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The final quarter of 2015 proved to be a tough one for Marine Harvest Scotland, not least because of “incident-based mortality losses due to AGD, lice treatment and algal blooms”, which amounted to losses of NOK 67 million (£5.45m), including write down of biomass.

And it was not just biological issues that were responsible for MH Scotland’s overall EBIT dropping to NOK -30 million (- £2.44m), equivalent to NOK -2.10 per kg (NOK -3.42).

According to the group's Q4 report, the strengthening of the GBP towards the NOK further contributed to reduced competitiveness for Scottish salmon, the feed cost has increased and the Rosyth processing plant caused “allocated losses” of NOK 87 million (£7.07m).

On a more positive note the harvest volume was 14,095 tonnes gutted weight, more than double the 6,376 tonnes harvested in Q4 2014; sea water costs were reduced by 11% year-over-year in local currency, “due to reduced health and maintenance costs compared to 2014, when the second half of the year was even more challenging with respect to biology”; and “non-seawater costs have been reduced compared to the fourth quarter of 2014 due to scale effects from increased volumes and lower mortality losses.”

Despite this, the company predicts that: “It will take some time before the measures taken in Scotland will materialize in improved earnings. Costs in the first half of 2016 are expected to increase further.”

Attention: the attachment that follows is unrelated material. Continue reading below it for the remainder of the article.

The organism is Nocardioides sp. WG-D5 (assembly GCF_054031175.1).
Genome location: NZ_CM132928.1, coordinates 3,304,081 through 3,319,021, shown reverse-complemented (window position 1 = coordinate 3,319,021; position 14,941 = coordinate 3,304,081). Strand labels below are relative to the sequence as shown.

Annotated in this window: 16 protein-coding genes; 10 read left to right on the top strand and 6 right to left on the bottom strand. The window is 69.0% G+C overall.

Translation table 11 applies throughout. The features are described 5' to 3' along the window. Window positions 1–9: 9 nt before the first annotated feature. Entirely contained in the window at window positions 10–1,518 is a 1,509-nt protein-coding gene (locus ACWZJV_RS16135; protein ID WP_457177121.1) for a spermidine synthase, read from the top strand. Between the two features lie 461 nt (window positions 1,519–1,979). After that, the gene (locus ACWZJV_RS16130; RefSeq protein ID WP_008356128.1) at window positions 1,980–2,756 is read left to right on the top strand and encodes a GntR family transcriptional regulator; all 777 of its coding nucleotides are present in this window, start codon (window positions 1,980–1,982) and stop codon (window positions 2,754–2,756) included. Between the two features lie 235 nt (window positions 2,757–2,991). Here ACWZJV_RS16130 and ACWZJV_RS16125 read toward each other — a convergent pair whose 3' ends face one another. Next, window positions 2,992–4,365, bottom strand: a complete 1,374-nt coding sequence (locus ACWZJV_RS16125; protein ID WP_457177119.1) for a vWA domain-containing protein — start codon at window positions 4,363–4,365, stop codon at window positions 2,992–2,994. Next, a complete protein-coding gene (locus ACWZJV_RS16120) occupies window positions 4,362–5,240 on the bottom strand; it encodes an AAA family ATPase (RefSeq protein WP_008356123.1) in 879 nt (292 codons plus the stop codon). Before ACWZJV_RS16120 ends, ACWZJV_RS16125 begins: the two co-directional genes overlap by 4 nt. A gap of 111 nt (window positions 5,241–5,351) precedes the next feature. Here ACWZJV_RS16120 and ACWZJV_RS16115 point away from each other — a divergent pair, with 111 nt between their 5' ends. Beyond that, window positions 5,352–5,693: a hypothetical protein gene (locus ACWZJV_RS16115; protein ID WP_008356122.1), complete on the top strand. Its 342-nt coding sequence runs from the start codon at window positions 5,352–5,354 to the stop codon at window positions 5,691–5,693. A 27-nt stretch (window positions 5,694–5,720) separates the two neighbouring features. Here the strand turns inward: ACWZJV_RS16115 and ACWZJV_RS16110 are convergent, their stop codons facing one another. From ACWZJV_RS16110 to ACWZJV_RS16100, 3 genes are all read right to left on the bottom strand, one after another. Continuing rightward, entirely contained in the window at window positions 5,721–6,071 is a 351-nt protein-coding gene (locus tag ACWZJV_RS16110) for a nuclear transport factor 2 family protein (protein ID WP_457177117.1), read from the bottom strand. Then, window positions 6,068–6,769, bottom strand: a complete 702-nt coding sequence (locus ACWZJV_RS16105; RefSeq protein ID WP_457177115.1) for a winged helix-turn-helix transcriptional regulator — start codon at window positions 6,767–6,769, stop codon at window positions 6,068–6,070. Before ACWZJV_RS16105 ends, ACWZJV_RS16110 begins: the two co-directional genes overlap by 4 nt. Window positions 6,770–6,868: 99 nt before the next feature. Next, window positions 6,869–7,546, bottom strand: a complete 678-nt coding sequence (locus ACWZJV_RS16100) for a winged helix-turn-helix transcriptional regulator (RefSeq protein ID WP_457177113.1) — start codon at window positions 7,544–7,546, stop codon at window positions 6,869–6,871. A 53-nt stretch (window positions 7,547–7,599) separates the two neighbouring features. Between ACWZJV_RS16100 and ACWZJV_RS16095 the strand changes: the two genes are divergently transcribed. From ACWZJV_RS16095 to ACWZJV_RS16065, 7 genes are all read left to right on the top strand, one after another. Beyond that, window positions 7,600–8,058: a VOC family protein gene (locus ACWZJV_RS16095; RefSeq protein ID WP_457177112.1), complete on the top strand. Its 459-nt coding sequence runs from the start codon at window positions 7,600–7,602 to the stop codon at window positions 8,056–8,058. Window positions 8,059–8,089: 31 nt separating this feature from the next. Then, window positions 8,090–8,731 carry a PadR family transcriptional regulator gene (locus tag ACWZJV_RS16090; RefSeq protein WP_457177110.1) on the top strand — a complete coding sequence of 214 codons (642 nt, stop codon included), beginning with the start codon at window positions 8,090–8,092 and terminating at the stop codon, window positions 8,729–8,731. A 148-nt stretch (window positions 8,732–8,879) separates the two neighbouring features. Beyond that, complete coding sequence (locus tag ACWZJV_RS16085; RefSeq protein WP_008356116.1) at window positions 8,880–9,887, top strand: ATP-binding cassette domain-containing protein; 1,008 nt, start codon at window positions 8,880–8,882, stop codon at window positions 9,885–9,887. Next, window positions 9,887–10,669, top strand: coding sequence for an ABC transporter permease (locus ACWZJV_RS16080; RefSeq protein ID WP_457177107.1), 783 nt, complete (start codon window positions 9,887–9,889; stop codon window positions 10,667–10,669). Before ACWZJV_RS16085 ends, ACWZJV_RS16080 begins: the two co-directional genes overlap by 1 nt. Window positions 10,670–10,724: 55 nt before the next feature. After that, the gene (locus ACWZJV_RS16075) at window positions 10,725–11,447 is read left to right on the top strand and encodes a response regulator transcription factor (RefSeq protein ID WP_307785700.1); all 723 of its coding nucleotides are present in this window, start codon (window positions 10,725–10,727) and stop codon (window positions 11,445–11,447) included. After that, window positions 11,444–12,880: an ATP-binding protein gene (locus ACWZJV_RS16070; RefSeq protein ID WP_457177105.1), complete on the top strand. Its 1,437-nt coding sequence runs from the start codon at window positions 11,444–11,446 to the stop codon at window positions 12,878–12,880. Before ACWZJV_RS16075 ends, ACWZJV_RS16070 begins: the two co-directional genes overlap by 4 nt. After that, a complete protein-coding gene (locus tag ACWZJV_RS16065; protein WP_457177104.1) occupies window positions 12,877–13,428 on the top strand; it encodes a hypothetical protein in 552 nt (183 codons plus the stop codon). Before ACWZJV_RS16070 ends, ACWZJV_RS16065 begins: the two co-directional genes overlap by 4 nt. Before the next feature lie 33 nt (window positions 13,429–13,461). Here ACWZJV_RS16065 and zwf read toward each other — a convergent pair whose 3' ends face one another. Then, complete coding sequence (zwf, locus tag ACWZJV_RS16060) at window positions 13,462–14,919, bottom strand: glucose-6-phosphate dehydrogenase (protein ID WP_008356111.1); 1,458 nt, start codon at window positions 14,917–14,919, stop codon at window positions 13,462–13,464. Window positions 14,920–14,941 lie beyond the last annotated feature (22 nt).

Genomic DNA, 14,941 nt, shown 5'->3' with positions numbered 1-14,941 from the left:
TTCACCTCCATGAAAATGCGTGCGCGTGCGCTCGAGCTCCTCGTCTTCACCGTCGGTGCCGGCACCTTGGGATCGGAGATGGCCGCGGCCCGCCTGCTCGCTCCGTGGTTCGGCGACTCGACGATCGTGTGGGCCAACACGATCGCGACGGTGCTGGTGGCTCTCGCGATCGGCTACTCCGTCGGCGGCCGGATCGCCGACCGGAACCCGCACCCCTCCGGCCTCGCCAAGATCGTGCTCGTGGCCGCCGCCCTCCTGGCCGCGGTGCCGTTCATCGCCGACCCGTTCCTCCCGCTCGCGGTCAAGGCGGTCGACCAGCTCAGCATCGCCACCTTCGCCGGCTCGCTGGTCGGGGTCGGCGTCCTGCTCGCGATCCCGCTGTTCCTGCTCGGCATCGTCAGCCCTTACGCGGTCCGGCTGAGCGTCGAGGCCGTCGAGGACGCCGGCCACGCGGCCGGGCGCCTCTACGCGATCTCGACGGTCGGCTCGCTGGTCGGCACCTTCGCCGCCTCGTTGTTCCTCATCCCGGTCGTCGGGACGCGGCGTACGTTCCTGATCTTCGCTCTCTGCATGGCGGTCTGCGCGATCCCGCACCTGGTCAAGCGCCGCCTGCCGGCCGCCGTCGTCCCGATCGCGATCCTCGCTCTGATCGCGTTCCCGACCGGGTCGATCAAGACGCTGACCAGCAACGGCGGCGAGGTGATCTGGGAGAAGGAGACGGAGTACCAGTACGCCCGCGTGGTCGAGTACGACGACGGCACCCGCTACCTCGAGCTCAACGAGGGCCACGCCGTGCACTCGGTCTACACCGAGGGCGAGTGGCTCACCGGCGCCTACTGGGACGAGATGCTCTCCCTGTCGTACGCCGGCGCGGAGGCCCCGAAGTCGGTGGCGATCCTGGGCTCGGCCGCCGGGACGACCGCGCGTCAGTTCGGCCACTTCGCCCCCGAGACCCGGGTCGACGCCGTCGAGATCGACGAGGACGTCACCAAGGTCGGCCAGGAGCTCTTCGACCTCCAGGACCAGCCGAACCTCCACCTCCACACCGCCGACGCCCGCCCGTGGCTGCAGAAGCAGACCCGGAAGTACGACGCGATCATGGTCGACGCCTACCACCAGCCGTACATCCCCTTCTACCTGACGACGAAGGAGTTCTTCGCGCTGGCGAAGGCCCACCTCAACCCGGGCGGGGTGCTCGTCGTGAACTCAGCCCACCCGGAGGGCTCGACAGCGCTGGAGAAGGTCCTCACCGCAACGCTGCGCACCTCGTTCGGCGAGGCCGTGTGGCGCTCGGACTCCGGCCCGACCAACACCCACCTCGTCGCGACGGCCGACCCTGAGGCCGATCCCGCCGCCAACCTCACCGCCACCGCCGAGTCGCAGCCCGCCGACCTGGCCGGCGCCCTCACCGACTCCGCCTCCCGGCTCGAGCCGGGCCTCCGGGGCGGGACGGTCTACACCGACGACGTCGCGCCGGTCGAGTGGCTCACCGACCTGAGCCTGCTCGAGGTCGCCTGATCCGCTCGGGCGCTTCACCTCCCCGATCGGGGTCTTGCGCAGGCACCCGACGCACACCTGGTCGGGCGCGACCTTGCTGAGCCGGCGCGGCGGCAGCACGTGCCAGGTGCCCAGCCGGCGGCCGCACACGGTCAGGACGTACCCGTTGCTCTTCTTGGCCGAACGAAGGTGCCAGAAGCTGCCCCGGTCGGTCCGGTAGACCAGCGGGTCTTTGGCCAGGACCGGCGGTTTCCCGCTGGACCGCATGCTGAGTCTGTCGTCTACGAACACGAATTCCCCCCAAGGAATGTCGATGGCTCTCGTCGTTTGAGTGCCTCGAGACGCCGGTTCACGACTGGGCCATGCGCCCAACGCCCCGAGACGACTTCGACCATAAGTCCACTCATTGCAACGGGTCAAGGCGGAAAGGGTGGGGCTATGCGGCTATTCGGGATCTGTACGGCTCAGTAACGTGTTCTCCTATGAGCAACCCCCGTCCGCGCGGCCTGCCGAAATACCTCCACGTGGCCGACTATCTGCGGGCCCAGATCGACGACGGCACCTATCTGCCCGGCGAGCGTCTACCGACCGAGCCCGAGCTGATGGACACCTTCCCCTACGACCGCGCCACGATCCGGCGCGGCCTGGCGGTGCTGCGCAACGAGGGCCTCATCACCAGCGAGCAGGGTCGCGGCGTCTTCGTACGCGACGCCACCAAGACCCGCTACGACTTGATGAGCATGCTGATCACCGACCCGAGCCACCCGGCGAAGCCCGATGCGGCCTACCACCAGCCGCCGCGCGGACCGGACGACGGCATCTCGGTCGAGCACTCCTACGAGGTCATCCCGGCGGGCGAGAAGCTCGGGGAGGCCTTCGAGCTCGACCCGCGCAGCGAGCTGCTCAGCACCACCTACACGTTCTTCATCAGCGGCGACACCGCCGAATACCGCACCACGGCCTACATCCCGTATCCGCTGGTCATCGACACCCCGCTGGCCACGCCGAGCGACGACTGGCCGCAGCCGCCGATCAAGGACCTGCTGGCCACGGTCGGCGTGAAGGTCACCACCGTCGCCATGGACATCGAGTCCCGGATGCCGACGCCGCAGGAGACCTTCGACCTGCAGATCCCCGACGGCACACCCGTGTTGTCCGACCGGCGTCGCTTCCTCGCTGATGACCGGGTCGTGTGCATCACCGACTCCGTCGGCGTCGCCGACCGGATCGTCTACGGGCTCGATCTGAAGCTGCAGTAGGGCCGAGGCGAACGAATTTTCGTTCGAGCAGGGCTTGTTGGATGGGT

As a result of the restructuring process, which has seen Ben Hadfield replace Alan Sutherland as MD, up to 100 jobs are expected to be terminated in the processing, services and farming parts of the Scottish operations.

"In the last three years," Ben explained to Fish Farming Expert, "the company has increased in size from about 500 to 658 staff, due the the projected rise in production, but round fish production has actually fallen from 60,000 to 53,000 tonnes."

Consequently, he explains, it's been imperative to cut costs.

"It's sad and has not been an easy decision, but it's the best way for us to grow and continue to attract investment from our parent company," he reflects. "And we're still very positive about Scotland, as is clear by the amount of investments - such as the £80 million feed mill and the new £23 million RAS hatchery at Inchmore - we're making here."


In terms of processing, the group’s operational EBIT for its chilled operations and for its Benelux and France Fresh operations improved, but “this improvement is more than offset by the negative effect of NOK 95 million in additional start-up costs at the Rosyth processing plant in Scotland”.

The rest of the group

MH's salmon of Norwegian origin achieved an operational EBIT per kilo of NOK 12.14 (NOK 12.59) in the fourth quarter; those of Canadian origin reported operational EBIT per kilo of NOK 3.32 (NOK 3.69); salmon of Chilean origin reported operational EBIT per kilo of NOK -12.28 (NOK 0.35). The figures include contribution from Sales and Marketing, including MH Consumer Products. MH Consumer Products reported an operational EBIT of NOK 89 million compared to NOK 117 million in the fourth quarter of 2014. MH Feed reported an operational EBIT of NOK 74 million (NOK 61 million).

“High production costs in all regions remains a concern. We see, however, that our Norwegian operation delivered good results even with the high sea lice mitigation costs. I'd like to recognize the efforts made by the employees who delivered the favourable results in the quarter,” says Group CEO, Alf-Helge Aarskog.